Live 26% longer

  • eat chillies

How does chili make me healthier?

  • stimulates the immune system
  • improves circulation
  • increases nitric oxide production
  • kills germs:
    • fungi
    • bacteria
    • parasites
    • candida
    • tumors

When it's too hot:


  • cold milk
  • cold butter
  • room-temperature sugar water, almost as effective
    • Thai hot foods have sugar on the side
  • do nothing, slowly fades over time


  • bath the mucous membrane surfaces with
  • oily compounds such as
    • vegetable oil
    • butter
    • lard
    • paraffin oil
    • petroleum jelly (Vaseline)
    • creams
    • polyethylene glycol

Why do plants make spicy seeds?

  • deterrents against certain mammals and fungi
  • deters animals from eating the seeds in nature

High dose effects

  • pain-stimulated release of endorphins,
  • local receptor overload effective topical analgesic
  • reduce the symptoms of peripheral neuropathy
  • such as post-herpetic neuralgia caused by shingles
  • used to treat psoriasis
  • reduction of itching from yeast

Pest control

  • Ground or crushed dried chili pods
    • deters
    • voles
    • deer
    • rabbits,
    • squirrels,
    • bears,
    • insects
    • attacking dogs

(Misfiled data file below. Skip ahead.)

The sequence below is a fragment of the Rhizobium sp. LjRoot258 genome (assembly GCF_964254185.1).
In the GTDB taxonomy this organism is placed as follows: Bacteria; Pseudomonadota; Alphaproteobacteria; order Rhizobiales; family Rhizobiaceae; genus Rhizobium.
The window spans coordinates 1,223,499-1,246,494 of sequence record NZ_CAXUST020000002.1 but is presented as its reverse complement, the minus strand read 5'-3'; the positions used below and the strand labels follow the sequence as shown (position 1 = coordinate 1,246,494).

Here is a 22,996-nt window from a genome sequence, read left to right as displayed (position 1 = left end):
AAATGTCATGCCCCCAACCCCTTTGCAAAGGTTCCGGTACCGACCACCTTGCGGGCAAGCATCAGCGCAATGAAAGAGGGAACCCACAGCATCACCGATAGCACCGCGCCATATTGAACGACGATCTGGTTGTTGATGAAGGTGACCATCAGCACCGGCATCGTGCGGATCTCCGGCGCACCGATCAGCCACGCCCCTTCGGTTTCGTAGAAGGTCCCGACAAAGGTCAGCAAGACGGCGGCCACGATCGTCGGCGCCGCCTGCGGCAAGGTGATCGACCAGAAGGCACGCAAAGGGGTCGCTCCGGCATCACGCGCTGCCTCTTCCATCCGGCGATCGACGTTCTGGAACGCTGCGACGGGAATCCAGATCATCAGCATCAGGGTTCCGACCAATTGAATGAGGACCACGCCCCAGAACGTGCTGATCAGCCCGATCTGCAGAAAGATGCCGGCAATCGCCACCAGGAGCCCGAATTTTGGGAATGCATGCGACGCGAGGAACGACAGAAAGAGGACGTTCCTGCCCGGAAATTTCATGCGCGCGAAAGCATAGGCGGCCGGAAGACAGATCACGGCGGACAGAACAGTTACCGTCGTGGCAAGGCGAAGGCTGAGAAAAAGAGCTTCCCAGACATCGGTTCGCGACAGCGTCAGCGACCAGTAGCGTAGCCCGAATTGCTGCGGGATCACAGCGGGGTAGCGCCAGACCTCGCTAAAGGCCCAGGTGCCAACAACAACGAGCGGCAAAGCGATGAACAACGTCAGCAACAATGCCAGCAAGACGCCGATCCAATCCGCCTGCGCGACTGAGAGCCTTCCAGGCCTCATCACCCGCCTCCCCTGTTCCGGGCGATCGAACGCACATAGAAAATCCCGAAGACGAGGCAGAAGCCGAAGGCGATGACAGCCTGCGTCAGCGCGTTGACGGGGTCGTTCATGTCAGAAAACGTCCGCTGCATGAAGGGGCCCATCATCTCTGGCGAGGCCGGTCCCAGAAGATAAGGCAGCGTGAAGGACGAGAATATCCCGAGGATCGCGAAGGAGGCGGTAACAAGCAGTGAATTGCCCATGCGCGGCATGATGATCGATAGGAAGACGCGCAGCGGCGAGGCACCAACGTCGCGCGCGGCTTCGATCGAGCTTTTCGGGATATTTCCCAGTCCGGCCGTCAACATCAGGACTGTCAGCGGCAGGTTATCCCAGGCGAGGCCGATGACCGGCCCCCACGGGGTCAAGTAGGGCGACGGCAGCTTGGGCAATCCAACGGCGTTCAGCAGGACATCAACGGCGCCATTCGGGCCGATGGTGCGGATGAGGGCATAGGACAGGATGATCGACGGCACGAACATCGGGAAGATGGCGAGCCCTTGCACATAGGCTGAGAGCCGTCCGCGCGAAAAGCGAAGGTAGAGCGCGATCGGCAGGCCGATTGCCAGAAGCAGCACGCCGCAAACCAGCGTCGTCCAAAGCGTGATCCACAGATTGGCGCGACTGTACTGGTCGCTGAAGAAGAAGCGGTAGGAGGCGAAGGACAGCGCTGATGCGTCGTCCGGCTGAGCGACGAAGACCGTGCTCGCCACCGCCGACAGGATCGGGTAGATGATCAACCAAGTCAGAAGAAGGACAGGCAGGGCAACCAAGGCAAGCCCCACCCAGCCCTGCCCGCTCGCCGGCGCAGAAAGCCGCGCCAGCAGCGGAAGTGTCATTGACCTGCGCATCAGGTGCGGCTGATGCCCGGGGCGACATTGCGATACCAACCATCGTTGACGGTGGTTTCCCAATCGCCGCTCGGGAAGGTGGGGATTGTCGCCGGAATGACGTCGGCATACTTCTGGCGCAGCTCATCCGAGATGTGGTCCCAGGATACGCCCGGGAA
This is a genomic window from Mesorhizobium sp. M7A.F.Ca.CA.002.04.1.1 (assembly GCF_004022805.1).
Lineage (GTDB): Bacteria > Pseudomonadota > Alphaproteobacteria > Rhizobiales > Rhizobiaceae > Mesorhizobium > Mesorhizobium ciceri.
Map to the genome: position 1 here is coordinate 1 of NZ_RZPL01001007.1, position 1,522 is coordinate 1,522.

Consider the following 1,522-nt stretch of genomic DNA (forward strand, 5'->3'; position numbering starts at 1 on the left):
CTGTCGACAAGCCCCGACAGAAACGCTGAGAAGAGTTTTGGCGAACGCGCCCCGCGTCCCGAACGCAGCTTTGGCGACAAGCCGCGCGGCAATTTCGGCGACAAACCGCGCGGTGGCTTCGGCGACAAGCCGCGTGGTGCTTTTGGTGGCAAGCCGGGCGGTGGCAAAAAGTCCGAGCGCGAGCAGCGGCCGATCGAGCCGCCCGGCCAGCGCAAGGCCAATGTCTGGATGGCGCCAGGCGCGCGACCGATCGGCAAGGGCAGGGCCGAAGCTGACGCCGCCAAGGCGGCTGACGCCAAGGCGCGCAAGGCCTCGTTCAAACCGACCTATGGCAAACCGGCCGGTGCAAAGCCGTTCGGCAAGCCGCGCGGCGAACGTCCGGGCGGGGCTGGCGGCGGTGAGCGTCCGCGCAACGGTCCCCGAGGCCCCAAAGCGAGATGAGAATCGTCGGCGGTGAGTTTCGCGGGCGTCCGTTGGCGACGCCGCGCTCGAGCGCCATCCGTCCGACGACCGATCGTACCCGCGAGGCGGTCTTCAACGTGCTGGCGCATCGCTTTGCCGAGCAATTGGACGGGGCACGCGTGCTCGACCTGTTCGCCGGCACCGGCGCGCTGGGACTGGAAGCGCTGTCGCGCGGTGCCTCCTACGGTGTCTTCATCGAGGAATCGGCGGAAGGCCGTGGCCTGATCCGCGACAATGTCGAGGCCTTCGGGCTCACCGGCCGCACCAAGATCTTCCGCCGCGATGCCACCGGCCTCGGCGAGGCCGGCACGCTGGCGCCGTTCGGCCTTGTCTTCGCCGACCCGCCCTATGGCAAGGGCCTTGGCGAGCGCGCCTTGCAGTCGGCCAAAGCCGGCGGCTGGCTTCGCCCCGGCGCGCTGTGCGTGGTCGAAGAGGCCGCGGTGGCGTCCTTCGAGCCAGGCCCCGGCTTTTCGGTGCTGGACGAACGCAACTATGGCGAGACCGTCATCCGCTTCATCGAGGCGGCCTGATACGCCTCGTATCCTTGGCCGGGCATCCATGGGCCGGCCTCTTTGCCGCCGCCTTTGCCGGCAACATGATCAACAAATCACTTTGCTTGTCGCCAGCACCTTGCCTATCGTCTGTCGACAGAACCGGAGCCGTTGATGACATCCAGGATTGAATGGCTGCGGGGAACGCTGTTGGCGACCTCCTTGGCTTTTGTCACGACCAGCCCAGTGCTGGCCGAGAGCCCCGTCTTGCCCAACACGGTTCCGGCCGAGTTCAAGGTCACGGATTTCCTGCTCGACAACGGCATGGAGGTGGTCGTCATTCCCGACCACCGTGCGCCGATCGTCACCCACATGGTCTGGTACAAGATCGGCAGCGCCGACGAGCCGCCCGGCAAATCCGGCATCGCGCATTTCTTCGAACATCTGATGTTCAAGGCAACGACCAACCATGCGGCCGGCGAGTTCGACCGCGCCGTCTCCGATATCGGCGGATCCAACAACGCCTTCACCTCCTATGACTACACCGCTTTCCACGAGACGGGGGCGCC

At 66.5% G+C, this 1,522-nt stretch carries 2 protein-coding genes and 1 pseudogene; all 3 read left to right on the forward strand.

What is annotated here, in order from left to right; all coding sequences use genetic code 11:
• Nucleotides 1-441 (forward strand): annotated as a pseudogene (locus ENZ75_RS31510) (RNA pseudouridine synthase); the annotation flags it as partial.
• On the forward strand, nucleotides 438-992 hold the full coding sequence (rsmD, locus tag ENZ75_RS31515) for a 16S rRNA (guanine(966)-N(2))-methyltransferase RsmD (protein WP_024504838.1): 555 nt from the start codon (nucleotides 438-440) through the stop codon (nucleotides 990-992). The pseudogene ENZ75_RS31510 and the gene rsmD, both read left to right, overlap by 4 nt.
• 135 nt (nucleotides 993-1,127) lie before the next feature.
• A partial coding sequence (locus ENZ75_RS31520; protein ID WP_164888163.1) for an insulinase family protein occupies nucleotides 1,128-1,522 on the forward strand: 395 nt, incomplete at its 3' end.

• birds are not affected by capsaicin.
    • used in birdseed to deter rodents


See also

    Allicin, the active piquant flavor chemical in uncooked garlic, and to a lesser extent onions (see those articles for discussion of other chemicals in them relating to pungency, and eye irritation)
    Allyl isothiocyanate (also allyl mercaptan), the active piquant chemical in mustard, radishes, horseradish, and wasabi
    Capsazepine, capsaicin antagonist
    Gingerol and shogaol, the active piquant flavor chemicals in ginger
    Iodoresiniferatoxin, an ultrapotent capsaicin antagonist derived from Resiniferatoxin
    List of investigational analgesics
    Naga Viper pepper, Bhut Jolokia Pepper, Carolina Reaper, Trinidad Moruga Scorpion; some of the world's most capsaicin-rich fruits
    Resiniferatoxin, an ultrapotent capsaicin analog in Euphorbia plants
    Phenylacetylrinvanil, a synthetic analogue
    syn-Propanethial-S-oxide, the major active piquant chemical in onions
    Piperine, the active piquant flavor chemical in black pepper
    Menthol, the active chemical in mint and peppermint

Hardly soluble in water  (0.0013 g/100 m.)
Soluble in alcohol, ether, benzene
Slightly soluble in CS2, HCl, petroleum